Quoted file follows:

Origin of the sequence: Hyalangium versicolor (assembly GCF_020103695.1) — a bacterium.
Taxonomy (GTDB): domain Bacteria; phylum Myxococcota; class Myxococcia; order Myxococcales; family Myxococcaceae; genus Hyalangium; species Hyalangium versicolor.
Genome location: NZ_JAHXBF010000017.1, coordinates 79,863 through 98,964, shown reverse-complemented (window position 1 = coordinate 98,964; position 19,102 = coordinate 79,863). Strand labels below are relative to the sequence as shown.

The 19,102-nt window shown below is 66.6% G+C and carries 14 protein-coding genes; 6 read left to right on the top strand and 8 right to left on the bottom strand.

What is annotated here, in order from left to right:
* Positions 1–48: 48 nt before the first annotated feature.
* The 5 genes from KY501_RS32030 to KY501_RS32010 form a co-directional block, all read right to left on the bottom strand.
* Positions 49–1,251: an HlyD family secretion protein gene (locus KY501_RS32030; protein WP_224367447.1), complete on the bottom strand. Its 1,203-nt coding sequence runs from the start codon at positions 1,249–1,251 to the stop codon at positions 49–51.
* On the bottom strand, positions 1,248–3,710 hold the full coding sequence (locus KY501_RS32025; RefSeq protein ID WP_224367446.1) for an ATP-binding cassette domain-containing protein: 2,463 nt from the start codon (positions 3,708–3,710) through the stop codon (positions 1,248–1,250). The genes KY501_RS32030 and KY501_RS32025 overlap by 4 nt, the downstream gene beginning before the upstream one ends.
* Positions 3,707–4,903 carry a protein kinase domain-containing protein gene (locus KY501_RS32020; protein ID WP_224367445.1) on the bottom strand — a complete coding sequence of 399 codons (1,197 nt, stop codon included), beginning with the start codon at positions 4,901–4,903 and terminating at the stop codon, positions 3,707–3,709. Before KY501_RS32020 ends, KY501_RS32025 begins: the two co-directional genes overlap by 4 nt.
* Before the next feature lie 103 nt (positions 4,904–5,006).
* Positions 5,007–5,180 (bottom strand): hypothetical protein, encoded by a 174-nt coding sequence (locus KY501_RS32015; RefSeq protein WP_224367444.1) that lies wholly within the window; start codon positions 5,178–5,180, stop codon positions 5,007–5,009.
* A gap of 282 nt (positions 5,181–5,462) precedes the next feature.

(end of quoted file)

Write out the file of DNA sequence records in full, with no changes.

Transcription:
Origin of the sequence: Hyalangium versicolor (assembly GCF_020103695.1) — a bacterium.
Taxonomy (GTDB): domain Bacteria; phylum Myxococcota; class Myxococcia; order Myxococcales; family Myxococcaceae; genus Hyalangium; species Hyalangium versicolor.
Genome location: NZ_JAHXBF010000017.1, coordinates 79,863 through 98,964, shown reverse-complemented (window position 1 = coordinate 98,964; position 19,102 = coordinate 79,863). Strand labels below are relative to the sequence as shown.

The 19,102-nt window shown below is 66.6% G+C and carries 14 protein-coding genes; 6 read left to right on the top strand and 8 right to left on the bottom strand.

What is annotated here, in order from left to right:
* Positions 1–48: 48 nt before the first annotated feature.
* The 5 genes from KY501_RS32030 to KY501_RS32010 form a co-directional block, all read right to left on the bottom strand.
* Positions 49–1,251: an HlyD family secretion protein gene (locus KY501_RS32030; protein WP_224367447.1), complete on the bottom strand. Its 1,203-nt coding sequence runs from the start codon at positions 1,249–1,251 to the stop codon at positions 49–51.
* On the bottom strand, positions 1,248–3,710 hold the full coding sequence (locus KY501_RS32025; RefSeq protein ID WP_224367446.1) for an ATP-binding cassette domain-containing protein: 2,463 nt from the start codon (positions 3,708–3,710) through the stop codon (positions 1,248–1,250). The genes KY501_RS32030 and KY501_RS32025 overlap by 4 nt, the downstream gene beginning before the upstream one ends.
* Positions 3,707–4,903 carry a protein kinase domain-containing protein gene (locus KY501_RS32020; protein ID WP_224367445.1) on the bottom strand — a complete coding sequence of 399 codons (1,197 nt, stop codon included), beginning with the start codon at positions 4,901–4,903 and terminating at the stop codon, positions 3,707–3,709. Before KY501_RS32020 ends, KY501_RS32025 begins: the two co-directional genes overlap by 4 nt.
* Before the next feature lie 103 nt (positions 4,904–5,006).
* Positions 5,007–5,180 (bottom strand): hypothetical protein, encoded by a 174-nt coding sequence (locus KY501_RS32015; RefSeq protein WP_224367444.1) that lies wholly within the window; start codon positions 5,178–5,180, stop codon positions 5,007–5,009.
* A gap of 282 nt (positions 5,181–5,462) precedes the next feature.